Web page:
The Franchise Business Model | Valid or Worrying Prospect?

The earliest or most old school type of business is setting up shop and selling something. If you didn’t have the funds to set up a shop, you could start a stall in a market and be in business. As time went on, this idea was scaled and standardised. The franchise was born.

A franchisor licenses some or all of its know-how, procedures, intellectual property, use of its business model, brand and rights in order to sell its products and services to a franchisee. In return, the franchisee pays certain fees and agrees to comply with certain obligations, typically set out in a franchise agreement. The premise of franchising is based on a marketing concept which an organisation can adapt as a strategy for business expansion.

The boom in franchising started after WWII. What we now know as Coca-Cola was one of the earliest and most successful franchising operations in the US. It was started by a druggist named John S. Pemberton. In 1886, he concocted a beverage comprising sugar, molasses, spices and cocaine. He then licensed selected people to bottle and sell the drink. Although many business owners did affiliate with cooperative ventures of one type or another, there was little growth in franchising until the early 20th century.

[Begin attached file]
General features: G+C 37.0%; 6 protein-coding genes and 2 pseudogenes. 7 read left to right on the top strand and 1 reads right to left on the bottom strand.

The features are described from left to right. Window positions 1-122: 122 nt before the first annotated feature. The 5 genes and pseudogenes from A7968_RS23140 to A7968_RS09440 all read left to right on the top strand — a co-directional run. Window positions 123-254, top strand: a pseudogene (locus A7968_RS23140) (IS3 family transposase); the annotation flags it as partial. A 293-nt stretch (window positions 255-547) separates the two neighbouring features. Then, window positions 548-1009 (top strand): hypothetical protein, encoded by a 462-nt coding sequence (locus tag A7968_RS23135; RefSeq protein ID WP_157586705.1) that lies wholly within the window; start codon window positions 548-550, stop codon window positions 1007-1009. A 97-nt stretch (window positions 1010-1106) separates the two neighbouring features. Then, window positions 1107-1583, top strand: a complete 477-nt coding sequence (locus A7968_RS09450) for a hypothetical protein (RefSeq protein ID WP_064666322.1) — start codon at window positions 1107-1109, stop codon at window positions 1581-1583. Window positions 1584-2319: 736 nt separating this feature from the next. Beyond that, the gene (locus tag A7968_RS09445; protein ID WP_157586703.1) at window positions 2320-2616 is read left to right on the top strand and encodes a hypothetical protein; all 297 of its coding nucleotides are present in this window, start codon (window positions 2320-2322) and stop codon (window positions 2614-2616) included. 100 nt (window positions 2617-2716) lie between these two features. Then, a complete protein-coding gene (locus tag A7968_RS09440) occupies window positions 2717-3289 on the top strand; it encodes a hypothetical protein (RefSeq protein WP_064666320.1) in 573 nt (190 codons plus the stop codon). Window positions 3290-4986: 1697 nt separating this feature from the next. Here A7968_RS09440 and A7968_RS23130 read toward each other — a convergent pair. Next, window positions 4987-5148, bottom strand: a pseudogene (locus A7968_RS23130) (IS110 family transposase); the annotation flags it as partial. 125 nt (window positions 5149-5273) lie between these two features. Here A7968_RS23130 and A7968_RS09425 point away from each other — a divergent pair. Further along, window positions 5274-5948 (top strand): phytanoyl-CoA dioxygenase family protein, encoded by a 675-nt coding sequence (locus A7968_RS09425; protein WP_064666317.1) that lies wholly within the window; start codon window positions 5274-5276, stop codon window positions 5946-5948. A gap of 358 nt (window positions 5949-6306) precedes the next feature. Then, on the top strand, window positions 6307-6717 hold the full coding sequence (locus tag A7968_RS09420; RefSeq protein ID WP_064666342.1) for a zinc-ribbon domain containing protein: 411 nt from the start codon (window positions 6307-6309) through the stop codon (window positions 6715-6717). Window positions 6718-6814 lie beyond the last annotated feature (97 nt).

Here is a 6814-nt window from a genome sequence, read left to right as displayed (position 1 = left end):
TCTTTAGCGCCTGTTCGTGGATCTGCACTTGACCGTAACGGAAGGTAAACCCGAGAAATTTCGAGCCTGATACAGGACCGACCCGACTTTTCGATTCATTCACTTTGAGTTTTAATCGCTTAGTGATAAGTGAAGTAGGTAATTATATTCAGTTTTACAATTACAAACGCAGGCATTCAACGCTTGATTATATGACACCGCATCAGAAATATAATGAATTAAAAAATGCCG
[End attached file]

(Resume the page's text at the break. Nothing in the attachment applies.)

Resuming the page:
The United States is a leader in franchising, a position it has held since the 1930s when it used the approach for fast-food restaurants, food establishments and motels. Mid-sized franchises like petrol stations involve substantial investment. There are also large franchises like hotels, spas and hospitals. Failure rates are believed to be much lower for franchise businesses than independent startups.

A 2007 study found that franchise restaurants fail at about the same rate as independent restaurants within the first three years of operation. Empirical studies show that people at various ages, and in various aspects of life, systematically suffer from an inherent bias: over-optimism. Entrepreneurs, in particular, believe that their own odds for success as far higher than would seem justified by the historical statistics of new entrepreneurs.

While the statistics revealed that less than 50% of businesses survive for more than five years, entrepreneurs believed that their chances of success were 81%. They also perceived that their prospects for success as substantially better than those for similar business.

Optimism bias has potential negative implications for the willingness of individuals to seek information about their potential risks. People tend to avoid information that contradict or run counter to the optimism that led them to make a particular decision.

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